Chanting on the terraces in England and Spain raises questions for society about racism and prejudice
The message for 2016 must be clear: there is absolutely no place for racism and discrimination in football, and we all – footballers, clubs, fans, organising bodies and authorities - have to join forces in this fight.”
The year of 2016 is only a few days old and already examples of prejudice, discrimination and racism are being reported by the media in the UK, across Europe and throughout the world.
Acts of prejudice towards black people, Muslim people, those fleeing international conflicts and many others by members of the public & so-called public figures alike were common throughout 2015 and sadly it appears that 2016 has started in the same vein.
Two such examples of prejudice have been reported as being perpetrated by football fans at matches both here in the UK and in Spain’s La Liga. A section of fans (conflicting reports suggesting figures from tens of fans up to ‘hundreds’) have been accused of Islamophobic chanting linking elements of Bradford’s population to the terrorist organisation Daesh during a game between Sheffield United and Bradford City during the Christmas period.
In a separate incident it was a player, Barcelona’s Brazilian striker Neymar who was reportedly the target of racist abuse from a number of Espanyol fans, something which has subsequently been denied by the club’s chairman.
When incidents such as this occur, there can be a tendency among some media outlets and social commentators to paint a picture of football fans as somehow being intrinsically racist, often overlooking the fact that football fans are also members of society, and the fact that being a supporter of a football team is only one aspect of their identity.
Historically, a variety of societal issues have manifested themselves in chanting at football matches so it should perhaps come as no surprise that given the high-profile events of 2015 involving Daesh (the chant referred to the group by the name they have chosen for themselves – Isis) that a reference has made its way into the thinking of individuals who attend football matches.
Of course, this does not mean that the actions of these individuals should not be strongly condemned; there is absolutely no place for prejudice and discrimination based on skin colour, nationality, religion or culture in football or indeed in society as a whole, but neither is it helpful to consider the issues as a problem for football specifically.
The timing of the incident which occurred at Bramall Lane coincides with the now anticipated rise in Islamophobic attacks on unconnected members of Muslim communities following international incidents such as those which occurred in Tunisia and Paris in 2015.
At Show Racism the Red Card (SRtRC) we believe that is it more valuable to look at why certain aspects of racism, including Islamophobia, have become so socially acceptable that they are making their way into the consciousness of people who feel it appropriate to carry out acts of prejudice towards others which are often based on little more than a single factor like skin colour or religion.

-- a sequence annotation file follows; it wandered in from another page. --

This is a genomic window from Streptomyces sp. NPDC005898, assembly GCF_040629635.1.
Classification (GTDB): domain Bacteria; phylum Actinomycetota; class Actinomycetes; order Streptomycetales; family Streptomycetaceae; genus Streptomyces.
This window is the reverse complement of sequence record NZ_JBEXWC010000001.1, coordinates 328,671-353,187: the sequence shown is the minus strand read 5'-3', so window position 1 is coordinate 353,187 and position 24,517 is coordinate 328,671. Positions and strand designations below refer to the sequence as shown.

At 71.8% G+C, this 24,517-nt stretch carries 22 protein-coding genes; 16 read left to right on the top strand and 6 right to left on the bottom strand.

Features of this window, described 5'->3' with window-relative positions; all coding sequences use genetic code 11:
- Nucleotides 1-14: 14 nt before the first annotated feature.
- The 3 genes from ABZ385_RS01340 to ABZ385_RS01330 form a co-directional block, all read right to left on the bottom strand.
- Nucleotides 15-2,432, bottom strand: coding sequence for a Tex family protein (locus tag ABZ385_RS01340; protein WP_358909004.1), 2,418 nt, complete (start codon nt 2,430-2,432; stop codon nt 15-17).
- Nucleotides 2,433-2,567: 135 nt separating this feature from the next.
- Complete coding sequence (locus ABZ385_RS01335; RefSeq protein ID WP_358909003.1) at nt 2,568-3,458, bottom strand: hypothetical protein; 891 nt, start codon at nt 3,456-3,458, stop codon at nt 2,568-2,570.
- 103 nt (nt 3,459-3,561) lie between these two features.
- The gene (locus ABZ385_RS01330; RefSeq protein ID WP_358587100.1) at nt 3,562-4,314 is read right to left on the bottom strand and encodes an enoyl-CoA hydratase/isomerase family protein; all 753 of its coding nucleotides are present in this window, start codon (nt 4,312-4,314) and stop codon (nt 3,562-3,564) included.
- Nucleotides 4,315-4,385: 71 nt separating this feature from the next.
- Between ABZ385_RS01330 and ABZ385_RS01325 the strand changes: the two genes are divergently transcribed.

SRtRC condemn in the strongest terms the alleged actions of what are typically a small minority of individuals, and welcome the actions of both fans and players in reporting the incidents, and clubs like Sheffield United who have reacted quickly to open an investigation; strongly criticising the actions and promising to punish those who are found to be guilty.
We echo the sentiments of our international partners FIFPro – the world players union – who have released the following statement regarding the two recent incidents:
“FIFPro, speaking on behalf of all professional footballers worldwide, is sad to hear and see 2016 start with a clear example of racist abuse. The message for 2016 must be clear: there is absolutely no place for racism and discrimination in football, and we all – footballers, clubs, fans, organising bodies and authorities - have to join forces in this fight.”
“Whether it is Neymar – the Brazilian star of club world champions FC Barcelona who was targeted by fans of Espanyol - or whether they are the fans of Bradford City – who allegedly got abused by a small section of Sheffield United supporters that sang racist chants – everybody deserves equal respect and nobody must be subjected to the disgusting and barbaric behaviour of a loud minority.”
“FIFPro cannot and will never tolerate racist abuse. The world players union calls on all professional footballers to report any abuse they are confronted with, requests all fans to single out the hooligans in the stands, and urges all clubs, authorities and organising bodies to create the structure that will keep racism away from the game we love.”
SRtRC believes that Islamophobia will continue to be an issue which invades all aspects of society if we do not challenge ourselves to think critically about whether the actions of a tiny proportion of individuals can be said to represent the ideas of over one and a half billion people world wide who identify as Muslim.
Such assumptions and stereotypes form the basis of prejudice which can be the foundation for racism. Interestingly, the actions of a few can also shape the way people think about other groups i.e. football fans, the overwhelming majority of whom we feel will join us in condemning racism in all its forms.